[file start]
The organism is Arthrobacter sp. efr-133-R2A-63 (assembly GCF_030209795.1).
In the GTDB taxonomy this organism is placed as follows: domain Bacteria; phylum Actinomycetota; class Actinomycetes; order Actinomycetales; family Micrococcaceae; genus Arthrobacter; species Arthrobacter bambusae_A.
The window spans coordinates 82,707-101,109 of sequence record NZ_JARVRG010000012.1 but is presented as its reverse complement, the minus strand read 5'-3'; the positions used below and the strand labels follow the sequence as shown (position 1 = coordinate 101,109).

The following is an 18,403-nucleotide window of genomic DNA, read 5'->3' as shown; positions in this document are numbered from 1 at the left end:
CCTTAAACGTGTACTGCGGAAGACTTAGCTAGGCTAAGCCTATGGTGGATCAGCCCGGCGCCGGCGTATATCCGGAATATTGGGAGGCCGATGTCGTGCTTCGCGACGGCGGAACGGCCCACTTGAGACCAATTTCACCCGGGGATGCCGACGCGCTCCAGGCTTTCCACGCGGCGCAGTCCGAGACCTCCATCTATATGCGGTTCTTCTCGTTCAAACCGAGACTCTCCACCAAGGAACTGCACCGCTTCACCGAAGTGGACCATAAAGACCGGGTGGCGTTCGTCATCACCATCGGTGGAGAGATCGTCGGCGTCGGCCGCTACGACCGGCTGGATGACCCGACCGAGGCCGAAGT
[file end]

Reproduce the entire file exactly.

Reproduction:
The organism is Arthrobacter sp. efr-133-R2A-63 (assembly GCF_030209795.1).
In the GTDB taxonomy this organism is placed as follows: domain Bacteria; phylum Actinomycetota; class Actinomycetes; order Actinomycetales; family Micrococcaceae; genus Arthrobacter; species Arthrobacter bambusae_A.
The window spans coordinates 82,707-101,109 of sequence record NZ_JARVRG010000012.1 but is presented as its reverse complement, the minus strand read 5'-3'; the positions used below and the strand labels follow the sequence as shown (position 1 = coordinate 101,109).

The following is an 18,403-nucleotide window of genomic DNA, read 5'->3' as shown; positions in this document are numbered from 1 at the left end:
CCTTAAACGTGTACTGCGGAAGACTTAGCTAGGCTAAGCCTATGGTGGATCAGCCCGGCGCCGGCGTATATCCGGAATATTGGGAGGCCGATGTCGTGCTTCGCGACGGCGGAACGGCCCACTTGAGACCAATTTCACCCGGGGATGCCGACGCGCTCCAGGCTTTCCACGCGGCGCAGTCCGAGACCTCCATCTATATGCGGTTCTTCTCGTTCAAACCGAGACTCTCCACCAAGGAACTGCACCGCTTCACCGAAGTGGACCATAAAGACCGGGTGGCGTTCGTCATCACCATCGGTGGAGAGATCGTCGGCGTCGGCCGCTACGACCGGCTGGATGACCCGACCGAGGCCGAAGT